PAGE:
It doesn’t mean that everyone on the team should be able to do everything, but it also doesn’t mean that they can only do one thing. In the middle of these two extremes is the state we seek for the team.
Getting people to learn from other fields outside their specialty is something that the team itself can accomplish. One of the most effective ways to do this is through some development practices such as pair-programming or mobbing.
To prevent hyper-specialization from becoming a problem, take into account these recommendations:
- Promote the T-shaped figure to all staff. Give incentives to those who learn a new skill within the team
- Promote lifelong learning and those who are willing to teach in their specialty
- Introduce collaborative development practices
Collaborative Development Practices
One of the most effective ways to promote technical excellence in teams is to adopt collaborative development practices. Not only do they improve product quality, but they also promote continuous learning.
Two of the collaborative development techniques that tend to yield the best results are Pair-Programming and Mobbing.
Pair-programming is not new. Basically, it involves developing a solution between two people at the same time on a computer, for example, one person types code while the other just watches, one person dictates the code and the other types it, and so on. People constantly change roles. In general, this technique allows knowledge sharing, improves quality and generally decreases delivery time, even if it means more person-hours.
The mob-programming or mobbing is similar only that in this technique not only two people participate, but the whole team does it. That is, the whole team, at the same time, with the same code and the same computer. They are constantly changing roles and can not only do programming, but also any other work that the team needs to do, such as documentation, testing, deployment, etc.
For many organizations these techniques are not suitable. They still have the traditional thinking of optimizing person-hours and not value delivery. They prefer to take one or two “stabilization” sprints, rather than try any of these techniques and improve quality.
The main recommendation here is to open the window of opportunity for the team to experiment with these techniques in a safe environment. Where they can adapt and fail while stabilizing and learning the new way of working.
Without these techniques it is difficult for teams and organizations to achieve the benefits of agility.
It is surprising that many organizations that claim to be agile do not use development techniques such as test-driven development (TDD). TDD basically consists of:
- Write the code for a test first
- Run the test and it fails. We have not yet implemented the code with the solution
- Then write the code with the solution
- Rerun the test and correct the solution code if it fails
- Refactor the code to make it more efficient, standard, simple, etc.
- Repeat the previous steps
It is easy to understand that for many developers creating pre-solution tests is difficult. About 40% say that it is difficult to learn and practice. In addition, most of the management of organizations do not understand the benefit and if we add to this that applying TDD represents an investment, the fruits of which take about two years to be seen, we can understand the reasons why this technique is discarded.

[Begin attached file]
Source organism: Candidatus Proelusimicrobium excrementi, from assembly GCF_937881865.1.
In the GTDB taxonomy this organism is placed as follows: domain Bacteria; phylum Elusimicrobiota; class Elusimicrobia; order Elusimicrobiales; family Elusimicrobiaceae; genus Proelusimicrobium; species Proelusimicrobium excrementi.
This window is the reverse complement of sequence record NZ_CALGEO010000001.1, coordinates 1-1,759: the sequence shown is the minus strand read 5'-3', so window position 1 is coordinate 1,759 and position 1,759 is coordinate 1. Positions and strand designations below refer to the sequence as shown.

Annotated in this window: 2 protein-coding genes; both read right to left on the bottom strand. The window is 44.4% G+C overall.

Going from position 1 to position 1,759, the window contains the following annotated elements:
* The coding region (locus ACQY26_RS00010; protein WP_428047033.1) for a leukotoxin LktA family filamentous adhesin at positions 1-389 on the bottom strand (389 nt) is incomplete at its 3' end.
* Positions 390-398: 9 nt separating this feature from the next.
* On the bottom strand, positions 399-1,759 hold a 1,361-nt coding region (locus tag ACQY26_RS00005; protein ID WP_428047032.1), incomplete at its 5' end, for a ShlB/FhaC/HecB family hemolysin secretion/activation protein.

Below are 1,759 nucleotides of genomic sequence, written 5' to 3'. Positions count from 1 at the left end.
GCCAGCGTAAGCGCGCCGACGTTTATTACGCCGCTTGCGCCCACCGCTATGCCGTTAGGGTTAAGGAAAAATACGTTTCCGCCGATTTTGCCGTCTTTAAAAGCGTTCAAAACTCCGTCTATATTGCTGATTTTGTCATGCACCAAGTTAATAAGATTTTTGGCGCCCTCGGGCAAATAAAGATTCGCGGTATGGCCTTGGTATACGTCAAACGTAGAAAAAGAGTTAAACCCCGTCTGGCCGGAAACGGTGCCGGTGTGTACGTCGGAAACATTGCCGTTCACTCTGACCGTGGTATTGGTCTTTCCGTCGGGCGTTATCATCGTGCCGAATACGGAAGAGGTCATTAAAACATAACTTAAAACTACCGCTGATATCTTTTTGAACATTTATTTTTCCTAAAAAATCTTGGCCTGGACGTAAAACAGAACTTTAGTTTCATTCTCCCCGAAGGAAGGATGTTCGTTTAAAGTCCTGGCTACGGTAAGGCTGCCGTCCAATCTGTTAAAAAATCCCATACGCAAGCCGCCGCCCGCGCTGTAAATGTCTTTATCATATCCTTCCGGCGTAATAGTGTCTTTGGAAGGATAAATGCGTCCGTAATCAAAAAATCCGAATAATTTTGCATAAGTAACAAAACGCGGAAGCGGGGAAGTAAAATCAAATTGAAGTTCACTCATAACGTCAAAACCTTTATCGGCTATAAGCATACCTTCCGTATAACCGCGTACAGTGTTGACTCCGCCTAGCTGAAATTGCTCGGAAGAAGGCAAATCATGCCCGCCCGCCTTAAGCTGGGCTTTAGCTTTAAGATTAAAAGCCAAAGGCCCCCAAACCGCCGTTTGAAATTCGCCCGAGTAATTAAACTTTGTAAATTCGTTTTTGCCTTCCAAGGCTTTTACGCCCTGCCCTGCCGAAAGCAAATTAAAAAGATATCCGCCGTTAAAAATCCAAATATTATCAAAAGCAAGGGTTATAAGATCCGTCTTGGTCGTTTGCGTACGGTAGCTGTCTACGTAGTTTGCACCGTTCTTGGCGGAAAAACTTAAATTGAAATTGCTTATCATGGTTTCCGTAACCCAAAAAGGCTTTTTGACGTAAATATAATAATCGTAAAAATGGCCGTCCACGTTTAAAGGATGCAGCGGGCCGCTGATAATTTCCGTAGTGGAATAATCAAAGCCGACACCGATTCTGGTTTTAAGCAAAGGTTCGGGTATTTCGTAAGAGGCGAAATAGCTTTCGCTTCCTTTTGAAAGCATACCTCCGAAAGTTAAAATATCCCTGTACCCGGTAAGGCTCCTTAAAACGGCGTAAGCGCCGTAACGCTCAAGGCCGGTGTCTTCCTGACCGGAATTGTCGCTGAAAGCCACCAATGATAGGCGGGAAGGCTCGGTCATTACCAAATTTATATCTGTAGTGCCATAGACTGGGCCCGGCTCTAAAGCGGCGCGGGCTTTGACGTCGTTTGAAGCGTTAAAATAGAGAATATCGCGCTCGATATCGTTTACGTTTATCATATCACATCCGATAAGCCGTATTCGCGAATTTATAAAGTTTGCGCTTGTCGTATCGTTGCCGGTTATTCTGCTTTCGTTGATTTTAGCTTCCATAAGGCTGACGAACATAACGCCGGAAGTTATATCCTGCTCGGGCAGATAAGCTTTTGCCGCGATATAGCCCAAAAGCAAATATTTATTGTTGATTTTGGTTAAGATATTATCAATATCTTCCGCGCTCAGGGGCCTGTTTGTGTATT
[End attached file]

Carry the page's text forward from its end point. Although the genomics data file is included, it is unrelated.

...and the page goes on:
However, the same study found a 40% to 90% decrease in errors before releases when using TDD. Another benefit of using TDD is that the overall design of the solutions becomes simpler and more effective.
So, in summary, we can say that the lack of vision of the organizations’ administrations, the initial difficulty of adoption and the time needed to see results make that most organizations do not use a technique such as TDD.
This hinders test automation, the culture of quality and refactoring and ultimately the time-to-market and agility as a whole.
The recommendation is simple, the organization should adopt and practice TDD until it no longer hurts to do so.
Today, automation has advanced by leaps and bounds. Many of the mechanical or repetitive tasks can now be easily automated by teams. This allows them to have more time and focus on delivering value and at the same time they can apply the techniques described above.
To expect an organization to achieve business agility without automation is like driving a car without gas. The famous promise of twice the work in half the time cannot be achieved without implementing concepts such as DevSecOps. Constant refactoring of code also requires constant testing. The delivery of value from the teams must be as close to the user as possible, and without automated systems that bring changes into the hands of these users, we will be far from achieving agility.
Technical excellence means that these capabilities are established and constantly being improved. The fewer manual processes there are, the less chance of human error, the higher the quality and the better the time-to-market.
We can mention or identify other practices that support technical excellence, but in general you already have an idea of what is sought and required to achieve it. It is also important to emphasize, once again, that without technical excellence agility will not be possible and therefore must be an imperative in the pursuit of business agility.
Remember, agile is an attitude, not being faster than competitors Doy you want to know more? Achieve an agile business with people-centred strategies focused on leading change and adapting quickly to market changes. Contact us.